Giddens clearly appreciates some of this change, but his analysis cannot pinpoint the issues decisively enough. The difficulty is that his concepts are at too high a level of generality to explain specific phases and forms of the relationships of nation-state and society. The relationships of military power, surveillance, industrialism and capitalism are changing in ways which are descriptively acknowledged, but cannot be accounted for theoretically. For example, Giddens is right to argue that modern nation-states rule through surveillance rather than military power. But surveillance takes many forms: the fact that nuclear nation-states like the US and the UK can dispense with much of the direct control which they assumed forty years ago is of immense political importance. More sophisticated forms of surveillance, monitoring and manipulation - without postwar ‘intervention’ and controls - have opened up a new economic and political era in advanced Western nation-states. The ideology of Thatcherism, with its twin totems of nuclear weapons and the market, actually expressed the new relationship of the nuclear state to economy and society. The state may retain overall direction of the national economy while abdicating much of its detailed intervention to private agencies. Giddens offers us little with which to define these changes, or their relationship to military power.

    One point on which Giddens is clear is his denial that there are dialectics of change in military power and war. It has been argued here, against this, that there certainly have been radical contradictions in the mode of warfare. Total war (very ironically from the point of view of Marxism) was the context of socialist advance in the first half of this century. It is common ground, however, that contemporary nuclear militarism will not generate any internal agency for change: the radical contradictions of war-mobilization have been closed off. It is not so clear, however, that the changed relation of war and society is so hopeless for radical politics. The decline of classical militarism, and the development of post-military society, also creates space in which a politics of transformation can flourish.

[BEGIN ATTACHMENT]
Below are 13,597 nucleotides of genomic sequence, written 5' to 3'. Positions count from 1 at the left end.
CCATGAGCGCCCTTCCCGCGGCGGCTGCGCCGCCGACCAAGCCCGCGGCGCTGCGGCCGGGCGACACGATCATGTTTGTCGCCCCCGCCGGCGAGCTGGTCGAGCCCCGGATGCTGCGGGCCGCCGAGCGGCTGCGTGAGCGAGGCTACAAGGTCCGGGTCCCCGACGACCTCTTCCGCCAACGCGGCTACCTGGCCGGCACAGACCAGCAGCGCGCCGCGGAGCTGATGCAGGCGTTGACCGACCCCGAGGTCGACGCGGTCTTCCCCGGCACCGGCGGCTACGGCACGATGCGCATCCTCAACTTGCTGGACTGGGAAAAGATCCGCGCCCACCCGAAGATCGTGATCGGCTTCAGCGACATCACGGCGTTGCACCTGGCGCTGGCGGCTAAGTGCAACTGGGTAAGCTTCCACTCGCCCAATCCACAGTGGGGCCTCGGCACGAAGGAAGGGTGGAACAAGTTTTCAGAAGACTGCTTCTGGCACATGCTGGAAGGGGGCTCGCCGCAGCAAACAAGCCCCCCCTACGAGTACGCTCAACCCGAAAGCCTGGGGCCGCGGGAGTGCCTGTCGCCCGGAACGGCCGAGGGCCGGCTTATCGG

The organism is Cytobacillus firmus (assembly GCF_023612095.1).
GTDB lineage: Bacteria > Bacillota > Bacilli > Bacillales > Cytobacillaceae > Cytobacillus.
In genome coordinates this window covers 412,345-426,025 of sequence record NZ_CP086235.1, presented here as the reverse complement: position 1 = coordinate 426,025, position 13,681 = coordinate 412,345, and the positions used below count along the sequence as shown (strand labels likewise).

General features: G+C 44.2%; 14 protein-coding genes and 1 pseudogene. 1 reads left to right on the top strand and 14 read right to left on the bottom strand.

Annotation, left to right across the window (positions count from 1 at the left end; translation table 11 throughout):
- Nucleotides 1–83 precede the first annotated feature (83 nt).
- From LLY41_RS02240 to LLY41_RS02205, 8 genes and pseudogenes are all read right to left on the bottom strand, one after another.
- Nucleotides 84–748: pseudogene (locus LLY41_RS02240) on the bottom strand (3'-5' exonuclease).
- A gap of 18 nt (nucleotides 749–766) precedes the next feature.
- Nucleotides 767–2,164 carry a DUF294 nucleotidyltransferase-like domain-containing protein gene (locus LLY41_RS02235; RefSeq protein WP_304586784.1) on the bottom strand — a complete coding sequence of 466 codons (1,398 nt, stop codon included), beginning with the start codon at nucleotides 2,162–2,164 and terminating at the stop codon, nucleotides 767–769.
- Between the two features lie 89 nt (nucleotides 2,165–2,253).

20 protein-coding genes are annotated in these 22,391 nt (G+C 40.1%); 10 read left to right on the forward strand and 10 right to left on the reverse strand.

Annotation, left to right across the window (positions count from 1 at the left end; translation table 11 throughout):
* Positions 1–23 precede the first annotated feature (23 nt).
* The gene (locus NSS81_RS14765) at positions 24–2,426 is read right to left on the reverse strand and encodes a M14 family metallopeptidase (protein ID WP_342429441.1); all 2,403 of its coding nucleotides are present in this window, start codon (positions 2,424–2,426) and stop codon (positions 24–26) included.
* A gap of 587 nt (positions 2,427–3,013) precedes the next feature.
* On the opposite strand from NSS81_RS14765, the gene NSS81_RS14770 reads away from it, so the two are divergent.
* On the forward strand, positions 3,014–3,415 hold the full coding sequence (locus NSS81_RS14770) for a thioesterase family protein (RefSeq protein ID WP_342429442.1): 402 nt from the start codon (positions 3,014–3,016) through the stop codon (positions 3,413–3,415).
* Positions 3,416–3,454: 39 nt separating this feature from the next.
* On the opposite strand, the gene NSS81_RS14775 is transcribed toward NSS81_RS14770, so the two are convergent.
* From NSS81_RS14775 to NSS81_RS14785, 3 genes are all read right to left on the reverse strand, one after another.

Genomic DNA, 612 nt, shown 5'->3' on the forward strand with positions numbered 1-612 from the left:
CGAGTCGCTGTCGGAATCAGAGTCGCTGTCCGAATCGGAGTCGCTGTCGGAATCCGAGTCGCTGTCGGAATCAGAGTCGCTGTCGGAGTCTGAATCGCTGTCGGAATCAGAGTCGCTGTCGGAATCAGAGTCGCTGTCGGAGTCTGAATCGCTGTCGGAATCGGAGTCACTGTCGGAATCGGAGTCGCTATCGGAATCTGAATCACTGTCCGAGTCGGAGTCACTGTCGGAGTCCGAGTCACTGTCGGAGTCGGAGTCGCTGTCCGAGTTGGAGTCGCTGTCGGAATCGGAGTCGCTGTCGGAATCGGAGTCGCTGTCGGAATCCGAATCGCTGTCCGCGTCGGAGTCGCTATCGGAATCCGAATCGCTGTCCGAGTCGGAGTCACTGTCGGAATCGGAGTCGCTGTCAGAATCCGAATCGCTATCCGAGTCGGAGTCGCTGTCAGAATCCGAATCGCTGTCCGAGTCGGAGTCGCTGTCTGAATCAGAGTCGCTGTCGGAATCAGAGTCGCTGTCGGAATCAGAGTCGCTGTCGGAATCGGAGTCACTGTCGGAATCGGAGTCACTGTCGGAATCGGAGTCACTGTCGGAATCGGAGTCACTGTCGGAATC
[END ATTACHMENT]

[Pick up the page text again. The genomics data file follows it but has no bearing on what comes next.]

Similarly, although the retreat of the nuclear state from much direct socio-economic control is designed to create new opportunities for private capitalism, it also creates new space for a decentralizing politics of democratic control. It may make it possible, for almost the first time in this century, to define socialism free from the distortions of statism induced by total war. This may be, as Giddens insists, largely a utopian exercise but the link with historical possibility is still there to be shaped.

    From a theoretical point of view, the central issue which is raised by these critical reflections is that of how far The Nation-State and Violence, in correcting the neglect of war and the inter-state dimension of state-power, overemphasised the predominance of the nation-state system and minimised its social contradictions. A world of nation-states, each internally pacified (by extensive surveillance) but potentially engaged in the most violent war with each other, is a world in which states are all and social forces are nothing. No wonder that the theory has been seen as a sociological underpinning for a realist view of global anarchy. In centring on the global system of nation-states, the approach leaves little room for a wider concept of global society.

    The Nation-State and Violence is perhaps best seen, then, as a theoretical summing-up of the global state-system as it emerged from the period of total war. It presents us with a schema of state and society which enables us to understand the 'national societies' into which the world was divided in the era of total war, and which still predominated in the Cold War period. Like all such schema, it was a good starting point for analysis, but it had its weaknesses. These were not so serious so long as the major conditions underpinning it remained intact, but are more critical now that fundamental changes have started to occur, since the end of the Cold War. As we now look at the very different world of the 1990s and beyond, we need to re-evaluate the theory of the state bequeathed to us from the 1980s.